Interview: 'Edge of Tomorrow' Bill Paxton really likes to talk
Bill Paxton talks about not being aware that his new film, the sci-fi war picture "Edge of Tomorrow," is being released on the anniversary of D-Day.
The first thing you learn when you talk to Bill Paxton is that the man likes to talk. When they connect us on the phone, he's already in mid-sentence, using my name as a jumping off point to talk about Australian folk legend Ned Kelly. I learned quickly it's best to just let the star of "Edge of Tomorrow," in which he plays a gung-ho army commander,go, which seems to be what Hollywood has been doing lately as well.
What he's saying when the phone connects:The wild colonial boy! Ned Kelly, Ned Kelly, line one! Get out of here, you're the wild colonial boy!
Why we're not speaking in person:We're talking from Durango, Mexico — old Mexico. The land time forgot. This is a really old, old town, and I didn't realize much about it aside from the fact that it was a famous movie town for John Wayne and Sam Peckinpah in days of old. It's a great, old historic Spanish town, and we're all staying here. We just started shooting "Texas Rising," a new miniseries for History. It's kind of their first big follow-up to "Hatfields and McCoys." It's the same producers, but this time we're helmed by the great Roland Joffe. Really digging his chili.
On finally seeing "Edge of Tomorrow" — but in Mexico:What I've heard is it's playing like gangbusters. I haven't seen it. I'm going to see it. Down here it's called " Al filo del manana." Sounds like "I'll feel you up tomorrow." [Laughs] I saw a lobby card at the mall here. I think it opens here on the sixth, but it might open a week later.
On the film coming out on the 70th anniversary of the D-Day invasion:Weirdly enough, I think that fell on a coincidence. It's just one of those things. When they're picking those dates, they're not picking them for historical significance. [Laughs] They pick them for maximum commercial impact. With "X-Men" and "Godzilla" on one side and "Guardians of the Galaxy" on the other, you've got to get in when you can.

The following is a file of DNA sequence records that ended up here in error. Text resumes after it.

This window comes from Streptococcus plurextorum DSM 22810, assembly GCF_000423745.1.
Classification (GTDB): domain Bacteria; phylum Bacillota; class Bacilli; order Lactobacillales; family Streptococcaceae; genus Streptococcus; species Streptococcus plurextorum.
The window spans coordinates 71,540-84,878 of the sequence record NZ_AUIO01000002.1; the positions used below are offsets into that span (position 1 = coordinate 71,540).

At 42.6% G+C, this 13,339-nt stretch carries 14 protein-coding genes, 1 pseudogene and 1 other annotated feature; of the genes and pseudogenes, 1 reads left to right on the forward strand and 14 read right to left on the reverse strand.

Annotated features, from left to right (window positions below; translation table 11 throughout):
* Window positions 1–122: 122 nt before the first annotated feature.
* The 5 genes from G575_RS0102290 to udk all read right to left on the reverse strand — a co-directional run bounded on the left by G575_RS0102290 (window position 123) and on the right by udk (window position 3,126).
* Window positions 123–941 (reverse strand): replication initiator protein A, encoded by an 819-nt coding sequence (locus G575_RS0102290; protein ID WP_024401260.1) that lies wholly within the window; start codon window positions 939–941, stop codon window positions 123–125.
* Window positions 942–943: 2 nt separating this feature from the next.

I think the reason Warner Bros. is downplaying that is out of respect. This has a very similar kind of setup, but I think they didn't want to exploit that fact. You've got this alien horde who have taken Europe, much like the blitzkrieg of the Nazis, and now the Allies — or the Federation, I forget what the hell we're called — we're spearheading a counter-invasion out of England, which of course means Normandy. I could see my character, who's a career soldier and steeped in military history, kind of getting off on the fact that tomorrow we're invading France again. That wasn't lost on me and Tom [Cruise] while we were shooting it, but it just happened to fall on that date.
On the legacy of his "Game over, man, game over!" line from "Aliens":Hell, that's one I'll never live down. But there's always a little element of that, but it's not really going to come into play with Roland Joffe, I don't think, on "Texas Rising." It's certainly a beloved character, and it's amazing to think that after all this time that each generation discovers "Aliens" and embraces it. It's kind of like the "Wizard of Oz" of sci-fi movies. You might want to skew that a little different. [Laughs] It's nice when you can satisfy the hardest critic of all, and that's time.
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